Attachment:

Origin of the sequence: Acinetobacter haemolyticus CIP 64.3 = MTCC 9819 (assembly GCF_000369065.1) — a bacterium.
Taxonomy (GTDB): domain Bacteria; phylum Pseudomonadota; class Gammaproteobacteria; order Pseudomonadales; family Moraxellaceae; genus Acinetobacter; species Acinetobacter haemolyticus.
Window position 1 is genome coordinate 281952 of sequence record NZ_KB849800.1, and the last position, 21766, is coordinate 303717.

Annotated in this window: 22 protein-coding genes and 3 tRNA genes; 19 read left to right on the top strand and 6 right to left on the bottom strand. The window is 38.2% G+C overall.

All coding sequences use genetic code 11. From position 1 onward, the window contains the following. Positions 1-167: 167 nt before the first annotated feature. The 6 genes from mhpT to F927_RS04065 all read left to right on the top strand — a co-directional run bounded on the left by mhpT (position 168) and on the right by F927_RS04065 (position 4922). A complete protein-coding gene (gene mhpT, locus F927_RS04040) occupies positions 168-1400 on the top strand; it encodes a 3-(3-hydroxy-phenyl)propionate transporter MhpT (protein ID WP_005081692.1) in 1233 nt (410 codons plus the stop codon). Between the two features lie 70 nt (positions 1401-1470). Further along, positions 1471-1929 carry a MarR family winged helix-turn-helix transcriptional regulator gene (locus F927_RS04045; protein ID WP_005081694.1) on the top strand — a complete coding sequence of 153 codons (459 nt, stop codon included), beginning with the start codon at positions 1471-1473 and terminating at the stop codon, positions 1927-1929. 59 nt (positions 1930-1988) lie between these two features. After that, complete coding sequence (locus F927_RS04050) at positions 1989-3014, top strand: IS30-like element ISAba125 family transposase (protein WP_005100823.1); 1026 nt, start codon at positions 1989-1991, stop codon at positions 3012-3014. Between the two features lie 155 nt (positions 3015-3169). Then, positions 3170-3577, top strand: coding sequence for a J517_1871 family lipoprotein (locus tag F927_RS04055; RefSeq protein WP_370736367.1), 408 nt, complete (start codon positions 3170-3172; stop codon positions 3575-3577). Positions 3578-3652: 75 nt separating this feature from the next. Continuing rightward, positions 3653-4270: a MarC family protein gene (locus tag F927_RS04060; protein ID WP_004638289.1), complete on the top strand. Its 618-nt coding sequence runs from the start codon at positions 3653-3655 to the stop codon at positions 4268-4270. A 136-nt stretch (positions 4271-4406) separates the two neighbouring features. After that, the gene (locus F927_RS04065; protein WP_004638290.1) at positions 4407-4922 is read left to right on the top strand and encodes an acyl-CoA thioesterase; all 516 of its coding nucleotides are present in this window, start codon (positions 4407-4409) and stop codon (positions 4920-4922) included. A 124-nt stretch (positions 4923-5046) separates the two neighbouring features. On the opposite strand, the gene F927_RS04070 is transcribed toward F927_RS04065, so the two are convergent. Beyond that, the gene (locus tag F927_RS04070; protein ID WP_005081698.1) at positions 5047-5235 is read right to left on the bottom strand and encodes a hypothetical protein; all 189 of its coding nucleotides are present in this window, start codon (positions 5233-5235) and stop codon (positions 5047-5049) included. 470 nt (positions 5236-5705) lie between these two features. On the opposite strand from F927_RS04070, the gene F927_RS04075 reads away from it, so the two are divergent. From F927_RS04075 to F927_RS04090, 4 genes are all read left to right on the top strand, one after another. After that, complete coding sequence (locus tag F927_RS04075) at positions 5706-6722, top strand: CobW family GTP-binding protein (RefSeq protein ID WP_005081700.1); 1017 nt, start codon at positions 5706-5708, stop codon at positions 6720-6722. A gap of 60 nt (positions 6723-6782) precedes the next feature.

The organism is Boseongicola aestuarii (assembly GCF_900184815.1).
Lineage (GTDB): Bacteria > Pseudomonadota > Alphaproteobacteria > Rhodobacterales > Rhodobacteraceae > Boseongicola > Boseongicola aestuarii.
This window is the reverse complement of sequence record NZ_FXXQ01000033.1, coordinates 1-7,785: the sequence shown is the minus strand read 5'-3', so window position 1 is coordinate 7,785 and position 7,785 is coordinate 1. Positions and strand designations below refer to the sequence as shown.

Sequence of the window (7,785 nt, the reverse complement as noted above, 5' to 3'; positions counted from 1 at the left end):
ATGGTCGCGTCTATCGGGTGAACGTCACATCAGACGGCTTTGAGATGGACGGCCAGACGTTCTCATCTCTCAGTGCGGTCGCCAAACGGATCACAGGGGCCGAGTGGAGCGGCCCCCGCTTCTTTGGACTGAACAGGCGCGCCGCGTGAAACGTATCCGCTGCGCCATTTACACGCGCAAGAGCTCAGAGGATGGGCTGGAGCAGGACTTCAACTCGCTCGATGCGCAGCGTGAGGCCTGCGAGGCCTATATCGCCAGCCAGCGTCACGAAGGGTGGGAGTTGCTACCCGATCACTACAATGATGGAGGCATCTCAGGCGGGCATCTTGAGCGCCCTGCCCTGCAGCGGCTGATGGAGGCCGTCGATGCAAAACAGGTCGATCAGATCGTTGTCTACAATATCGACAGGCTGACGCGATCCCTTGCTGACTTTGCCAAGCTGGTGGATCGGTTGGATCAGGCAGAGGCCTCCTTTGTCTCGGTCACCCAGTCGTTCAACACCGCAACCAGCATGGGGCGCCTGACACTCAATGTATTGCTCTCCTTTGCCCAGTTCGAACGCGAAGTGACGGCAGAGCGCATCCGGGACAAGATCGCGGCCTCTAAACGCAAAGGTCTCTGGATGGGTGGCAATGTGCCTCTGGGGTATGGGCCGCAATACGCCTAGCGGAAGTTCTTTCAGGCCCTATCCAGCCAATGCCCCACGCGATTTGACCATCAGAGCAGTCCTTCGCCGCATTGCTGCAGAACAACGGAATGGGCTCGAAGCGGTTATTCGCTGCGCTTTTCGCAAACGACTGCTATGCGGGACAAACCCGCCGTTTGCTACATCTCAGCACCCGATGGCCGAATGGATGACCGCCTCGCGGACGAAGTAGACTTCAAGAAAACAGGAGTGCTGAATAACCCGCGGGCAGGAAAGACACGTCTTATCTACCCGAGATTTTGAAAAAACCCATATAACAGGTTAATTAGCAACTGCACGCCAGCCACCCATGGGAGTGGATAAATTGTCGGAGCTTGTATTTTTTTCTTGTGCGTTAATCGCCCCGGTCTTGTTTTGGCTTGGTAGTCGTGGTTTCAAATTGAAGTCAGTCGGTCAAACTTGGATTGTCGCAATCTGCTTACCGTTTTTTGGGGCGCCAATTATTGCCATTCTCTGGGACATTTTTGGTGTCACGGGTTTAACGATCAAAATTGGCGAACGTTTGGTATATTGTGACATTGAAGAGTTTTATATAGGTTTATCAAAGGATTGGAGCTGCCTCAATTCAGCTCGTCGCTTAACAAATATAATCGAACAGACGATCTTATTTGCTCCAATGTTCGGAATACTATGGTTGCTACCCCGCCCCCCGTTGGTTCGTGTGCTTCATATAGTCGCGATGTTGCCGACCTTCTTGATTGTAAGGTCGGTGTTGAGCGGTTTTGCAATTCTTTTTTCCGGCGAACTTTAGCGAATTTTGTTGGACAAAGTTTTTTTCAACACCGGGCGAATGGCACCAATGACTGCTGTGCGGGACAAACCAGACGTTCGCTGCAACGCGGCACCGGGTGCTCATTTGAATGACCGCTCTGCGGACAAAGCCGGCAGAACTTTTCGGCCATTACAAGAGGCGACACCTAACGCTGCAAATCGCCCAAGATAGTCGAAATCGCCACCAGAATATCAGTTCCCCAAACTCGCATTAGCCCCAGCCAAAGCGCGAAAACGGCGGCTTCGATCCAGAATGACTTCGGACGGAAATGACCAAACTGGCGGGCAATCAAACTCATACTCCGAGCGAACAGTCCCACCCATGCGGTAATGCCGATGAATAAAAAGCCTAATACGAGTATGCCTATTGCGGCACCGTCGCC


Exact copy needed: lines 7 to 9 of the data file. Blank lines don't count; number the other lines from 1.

Lineage (GTDB): Bacteria > Pseudomonadota > Alphaproteobacteria > Rhodobacterales > Rhodobacteraceae > Boseongicola > Boseongicola aestuarii.
This window is the reverse complement of sequence record NZ_FXXQ01000033.1, coordinates 1-7,785: the sequence shown is the minus strand read 5'-3', so window position 1 is coordinate 7,785 and position 7,785 is coordinate 1. Positions and strand designations below refer to the sequence as shown.

Sequence of the window (7,785 nt, the reverse complement as noted above, 5' to 3'; positions counted from 1 at the left end):